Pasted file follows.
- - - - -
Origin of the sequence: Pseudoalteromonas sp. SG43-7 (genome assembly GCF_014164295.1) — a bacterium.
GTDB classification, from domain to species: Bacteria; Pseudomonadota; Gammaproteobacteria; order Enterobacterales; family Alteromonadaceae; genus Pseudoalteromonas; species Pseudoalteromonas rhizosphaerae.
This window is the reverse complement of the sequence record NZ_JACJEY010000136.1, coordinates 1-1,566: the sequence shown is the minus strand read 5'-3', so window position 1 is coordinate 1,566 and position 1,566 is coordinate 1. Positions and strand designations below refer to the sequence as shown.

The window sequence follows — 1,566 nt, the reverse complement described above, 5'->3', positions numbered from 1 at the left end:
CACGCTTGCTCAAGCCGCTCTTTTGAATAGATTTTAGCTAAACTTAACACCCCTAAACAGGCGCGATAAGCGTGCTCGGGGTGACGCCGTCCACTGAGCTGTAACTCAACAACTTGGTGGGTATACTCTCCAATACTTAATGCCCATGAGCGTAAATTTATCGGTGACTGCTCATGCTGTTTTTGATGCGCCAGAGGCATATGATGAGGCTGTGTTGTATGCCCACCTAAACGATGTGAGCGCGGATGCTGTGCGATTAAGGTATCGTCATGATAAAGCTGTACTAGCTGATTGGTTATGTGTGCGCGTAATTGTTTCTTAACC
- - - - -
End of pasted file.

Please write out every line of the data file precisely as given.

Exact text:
Origin of the sequence: Pseudoalteromonas sp. SG43-7 (genome assembly GCF_014164295.1) — a bacterium.
GTDB classification, from domain to species: Bacteria; Pseudomonadota; Gammaproteobacteria; order Enterobacterales; family Alteromonadaceae; genus Pseudoalteromonas; species Pseudoalteromonas rhizosphaerae.
This window is the reverse complement of the sequence record NZ_JACJEY010000136.1, coordinates 1-1,566: the sequence shown is the minus strand read 5'-3', so window position 1 is coordinate 1,566 and position 1,566 is coordinate 1. Positions and strand designations below refer to the sequence as shown.

The window sequence follows — 1,566 nt, the reverse complement described above, 5'->3', positions numbered from 1 at the left end:
CACGCTTGCTCAAGCCGCTCTTTTGAATAGATTTTAGCTAAACTTAACACCCCTAAACAGGCGCGATAAGCGTGCTCGGGGTGACGCCGTCCACTGAGCTGTAACTCAACAACTTGGTGGGTATACTCTCCAATACTTAATGCCCATGAGCGTAAATTTATCGGTGACTGCTCATGCTGTTTTTGATGCGCCAGAGGCATATGATGAGGCTGTGTTGTATGCCCACCTAAACGATGTGAGCGCGGATGCTGTGCGATTAAGGTATCGTCATGATAAAGCTGTACTAGCTGATTGGTTATGTGTGCGCGTAATTGTTTCTTAACC